LLC SIBFM v. Roskomnadzor
Decision Date: June 6, 2016
The Moscow City Court upheld the decisions of two lower courts, which held that a humorous, digitally manipulated image of Jesus Christ was offensive to the religious feelings of Christians and contained elements of extremism. The case arose after Russia’s state-controlled media and information watchdog, the Roskomnadzor, sent a warning to an online portal, SIBFM, giving it notice that an image hosted on its site had to be taken down within 10 days because it incited extremism. The image in question was of three men in a typical Russian household setting with their faces being replaced by cut-outs of the faces of Jesus Christ, Vladimir Putin, and Alexander Pushkin.


Tagesspiegel v. Bundestag
Decision Date: November 20, 2015
The Higher Administrative Court in Germany affirmed the Lower Court’s decision ordering the Bundestag (German Parliament) to release a complete list of lobbyists who had been issued permanent entry passes finding this information was necessary for the press to report on issues of public interest in a timely manner. The German newspaper Tagesspiegel brought proceedings against the Bundestag following its refusal to release a list of lobbyists allowed entry to Parliament. The Court held that Tagesspiegel's claim for information didn't infringe the Bundestag’s members' ability to perform their duties freely or the lobbyists' right to personality, including the right to decide what happened to personal information. It reasoned that the requested information wouldn't reveal the identity of individual lobbyists, how often they visited or what is talked about. Further, the Court said that supplying the requested information wouldn't infringe the lobbyists' right to personality because both the lobbyists and the Bundestag's politicians voluntarily conduct their business in a public space.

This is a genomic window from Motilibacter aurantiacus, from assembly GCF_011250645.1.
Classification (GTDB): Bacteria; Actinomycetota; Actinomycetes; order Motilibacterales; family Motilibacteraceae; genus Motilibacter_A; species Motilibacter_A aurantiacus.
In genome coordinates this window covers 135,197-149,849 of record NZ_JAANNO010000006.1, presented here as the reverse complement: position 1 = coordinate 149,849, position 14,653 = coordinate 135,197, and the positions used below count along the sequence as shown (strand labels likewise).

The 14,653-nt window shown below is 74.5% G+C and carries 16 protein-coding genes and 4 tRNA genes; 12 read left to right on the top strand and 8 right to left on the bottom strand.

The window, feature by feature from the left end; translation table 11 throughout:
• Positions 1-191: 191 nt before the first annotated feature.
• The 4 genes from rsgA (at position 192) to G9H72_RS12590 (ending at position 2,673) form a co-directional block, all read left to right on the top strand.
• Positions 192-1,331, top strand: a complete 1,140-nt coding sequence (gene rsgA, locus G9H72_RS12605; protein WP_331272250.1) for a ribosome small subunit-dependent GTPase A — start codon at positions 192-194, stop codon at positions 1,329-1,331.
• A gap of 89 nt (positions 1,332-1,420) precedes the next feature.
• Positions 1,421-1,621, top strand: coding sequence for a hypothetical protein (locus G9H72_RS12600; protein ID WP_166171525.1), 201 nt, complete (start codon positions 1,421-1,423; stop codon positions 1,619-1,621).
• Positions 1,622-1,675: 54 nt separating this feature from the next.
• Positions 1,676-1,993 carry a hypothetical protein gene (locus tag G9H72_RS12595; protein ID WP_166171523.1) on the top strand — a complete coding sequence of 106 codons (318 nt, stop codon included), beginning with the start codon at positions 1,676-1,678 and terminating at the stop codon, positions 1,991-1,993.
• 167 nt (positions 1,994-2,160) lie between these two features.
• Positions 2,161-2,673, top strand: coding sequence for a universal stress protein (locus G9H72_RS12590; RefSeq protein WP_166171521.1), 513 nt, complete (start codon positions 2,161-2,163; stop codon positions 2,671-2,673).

Latin America


Zachia v. Center of Professors of the State of Rio Grande do Sul